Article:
2009: miniconferences 2009 was held in Hobart from January 19 to 24.

After two years (co-)running the LinuxChix miniconf I was glad to not be tied to the room the whole day on Monday. My talk was first up though, so into the room I went. The talk was a failure as far as my primary aim with it went: the idea was to inspire newcomers with stories of existing contributors (all women, given the context) stories of getting involved. The reason this failed is that only the hardcore faithful attending: it wasn’t a talk intended to preach to the choir in that way. I came up with the idea after hearing about the FOSSCoach event at OSCON 2008: I even thought about proposing a whole FOSSCoach miniconference before I remembered that I wanted to have less major timesinks.

There is no video recording of my talk either unfortunately, I will make audio available fairly shortly assuming that the audio that comes off Andrew’s mobile phone is at all passable.

I went to the panel on geek parenting after morning tea: this was very popular and perhaps deserves a better forum in future. I’m hoping to get some audience write-ups of this. I then went to half of Matthew Garrett‘s talk How I Learned To Stop Worrying And Love ACPI, partly because I’d recommended him as a good speaker to Sara and then ran into Matthew very shortly before his talk, and he casually mentioned something about how he was about to write the slides. So I had to check that I had not led Sara astray: luckily not, if only because the structure of the talk was along the lines of ask Matthew a question about something that makes him angry and wait and learn..

The afternoon of the LinuxChix miniconf was sunny and informal: there was a wrap-up session about evangelising IT to girls and then Robyn had a short piece advertising the existence of ChixBits and hoping to get some contributors.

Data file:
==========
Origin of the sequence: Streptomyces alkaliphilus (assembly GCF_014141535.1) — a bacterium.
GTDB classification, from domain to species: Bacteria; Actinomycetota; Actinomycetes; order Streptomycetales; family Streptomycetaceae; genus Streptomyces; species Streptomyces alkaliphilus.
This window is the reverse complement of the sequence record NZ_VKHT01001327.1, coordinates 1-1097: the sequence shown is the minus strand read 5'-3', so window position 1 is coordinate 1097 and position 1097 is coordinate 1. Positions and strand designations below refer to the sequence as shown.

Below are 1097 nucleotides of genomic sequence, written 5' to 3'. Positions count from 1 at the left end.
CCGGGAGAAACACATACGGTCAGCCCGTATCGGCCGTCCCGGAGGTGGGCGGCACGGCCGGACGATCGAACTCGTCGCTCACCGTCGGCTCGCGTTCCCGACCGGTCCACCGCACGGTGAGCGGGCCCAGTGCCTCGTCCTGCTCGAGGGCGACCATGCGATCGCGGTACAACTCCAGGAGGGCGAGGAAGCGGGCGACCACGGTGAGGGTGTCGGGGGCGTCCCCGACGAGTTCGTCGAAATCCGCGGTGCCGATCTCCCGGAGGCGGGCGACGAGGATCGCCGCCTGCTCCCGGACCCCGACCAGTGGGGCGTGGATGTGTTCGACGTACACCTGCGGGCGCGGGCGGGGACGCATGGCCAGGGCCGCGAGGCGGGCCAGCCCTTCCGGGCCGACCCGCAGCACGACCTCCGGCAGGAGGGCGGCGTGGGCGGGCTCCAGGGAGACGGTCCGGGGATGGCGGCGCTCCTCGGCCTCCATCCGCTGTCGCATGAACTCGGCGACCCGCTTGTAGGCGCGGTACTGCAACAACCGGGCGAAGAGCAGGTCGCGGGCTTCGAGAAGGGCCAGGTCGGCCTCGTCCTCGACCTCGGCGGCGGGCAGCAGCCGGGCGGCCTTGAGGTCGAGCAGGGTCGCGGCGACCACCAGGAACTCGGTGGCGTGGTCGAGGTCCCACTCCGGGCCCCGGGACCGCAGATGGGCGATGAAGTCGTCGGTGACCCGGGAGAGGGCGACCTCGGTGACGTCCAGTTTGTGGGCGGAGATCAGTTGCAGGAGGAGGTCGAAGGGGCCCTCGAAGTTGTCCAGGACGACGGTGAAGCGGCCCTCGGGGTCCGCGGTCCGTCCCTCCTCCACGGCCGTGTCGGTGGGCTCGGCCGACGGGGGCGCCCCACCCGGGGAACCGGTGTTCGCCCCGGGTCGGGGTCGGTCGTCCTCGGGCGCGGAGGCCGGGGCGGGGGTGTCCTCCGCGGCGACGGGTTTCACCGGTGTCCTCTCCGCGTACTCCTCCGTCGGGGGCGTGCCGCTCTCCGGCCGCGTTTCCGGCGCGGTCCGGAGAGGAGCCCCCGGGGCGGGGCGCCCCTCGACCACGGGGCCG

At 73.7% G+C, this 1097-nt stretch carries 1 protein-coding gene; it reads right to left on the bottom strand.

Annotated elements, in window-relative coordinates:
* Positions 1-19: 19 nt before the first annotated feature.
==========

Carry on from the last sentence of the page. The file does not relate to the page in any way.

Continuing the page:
Tuesday’s programme was generally more exciting for me. I went to much of Brianna Laugher‘s Free as in Freedom miniconf. Matthew Landauer repeated his OSDC talk on Open Australia (our version of They Work For You). It’s a cool project and approachable from my point of view: screenscraping and such. If I was taking on new projects I’d probably send patches.

Over at sysadmin for once in my life, I went to Gus Lees’ talk on Google and ipv6. Essentially from Google’s point of view ipv6 will arrive sooner or later and they want to make sure their (quite strict) internal SLAs are met when they start serving AAAA records for So they have some analysis of how many people will use AAAA records (about 0.7% of web users if I recall) and how many of them then have broken routing somehow (about one-third of the aforementioned 0.7% of web users). Then there’s the folks with crazily long routes for no good reason and so on. The upshot is similar to Google’s blog: ipv6 is moving inside Google. If you (as a network admin) are interested in testing, see here. Gus is at the other end of that email address and his home was the first DNS server to get access to AAAA records for

Jeff Waugh did a historical analogy between printing presses as revolution and Free as in revolution. Rusty Russell gave a talk which he hated on principle — it wasn’t about code —  but which was beneficial to his audience, if not to any actual code. Its main point was that those arguing against stronger intellectual property is not an argument for strong property rights of the type that are important to capitalism, it’s arguing against them. People who own a copy of a book, movie, or computer programme under strong intellectual property own less of that copy. This is dear to Rusty’s heart: property rights are important. If it wasn’t that he disclaimed all intent to ever do a ‘soft’ talk (ie no code) again, I’d recommend hearing it from the man with the passion.

Rusty’s talk ended in his intellectual property interpretive dance, of which, like many shenanigans, there is surprisingly little evidence on the Web.